|Feeding biology of a habitat-forming antipatharian in the Azores Archipelago|Rakka, M.; Orejas, C.; Maier, S.R.; van Oevelen, D.; Godinho, A.; Bilan, M.; Carreiro-Silva, M. (2020). Feeding biology of a habitat-forming antipatharian in the Azores Archipelago. Coral Reefs 39(5): 1469-1482. https://doi.org/10.1007/s00338-020-01980-0
In: Coral Reefs. Springer: Berlin; Heidelberg; New York. ISSN 0722-4028; e-ISSN 1432-0975, meer
Benthic suspension feeders; Capture rates; Flow; Atlantic; Black corals; Ecophysiology
|Auteurs|| || Top |
- Rakka, M.
- Orejas, C.
- Maier, S.R., meer
- van Oevelen, D., meer
- Godinho, A.
- Bilan, M.
- Carreiro-Silva, M.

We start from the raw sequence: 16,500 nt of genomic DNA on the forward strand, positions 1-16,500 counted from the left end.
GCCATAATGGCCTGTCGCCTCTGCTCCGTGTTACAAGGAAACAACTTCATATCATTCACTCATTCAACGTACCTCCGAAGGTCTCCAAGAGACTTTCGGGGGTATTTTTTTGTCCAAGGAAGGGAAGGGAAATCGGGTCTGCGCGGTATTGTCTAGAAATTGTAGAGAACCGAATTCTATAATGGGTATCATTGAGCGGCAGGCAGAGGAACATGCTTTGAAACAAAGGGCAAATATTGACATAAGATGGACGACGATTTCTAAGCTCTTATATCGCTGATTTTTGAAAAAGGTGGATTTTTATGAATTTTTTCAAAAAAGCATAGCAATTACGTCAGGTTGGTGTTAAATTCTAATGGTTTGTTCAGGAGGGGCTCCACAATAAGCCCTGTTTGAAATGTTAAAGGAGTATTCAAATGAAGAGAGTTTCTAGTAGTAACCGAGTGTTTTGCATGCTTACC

Benthic suspension feeders have developed a variety of feeding strategies and food availability has often proven to be a key factor explaining their occurrence and distribution. The feeding biology of coral species has been the target of an increasing number of studies, however most of them focus on Scleractinia and Octocorallia, while information for Antipatharia is very scarce. The present study focused on Antipathella wollastoni, a common habitat-forming antipatharian in the Azores Archipelago, forming dense black coral forests between 20 and 150 m. The objective of the study was to investigate the food preferences of the target species upon availability of different isotopically enriched food substrates and determine its ability to capture zooplankton prey under different flow speeds. The species was able to utilize different food sources including live phytoplankton, live zooplankton and dissolved organic matter (DOM), indicating the ability to exploit seasonally available food sources. However, ingestion of zooplankton enhanced carbon (C) and nitrogen (N) incorporation in coral tissue and metabolic activity, highlighting the importance of zooplankton prey for vital physiological processes such as growth and reproduction. Maximum zooplankton capture rates occurred under 4 cm−1, however the species displayed high capacity to capture zooplankton prey over different flow rates highlighting the ability of A. wollastoni to exploit high quantities of shortly available prey.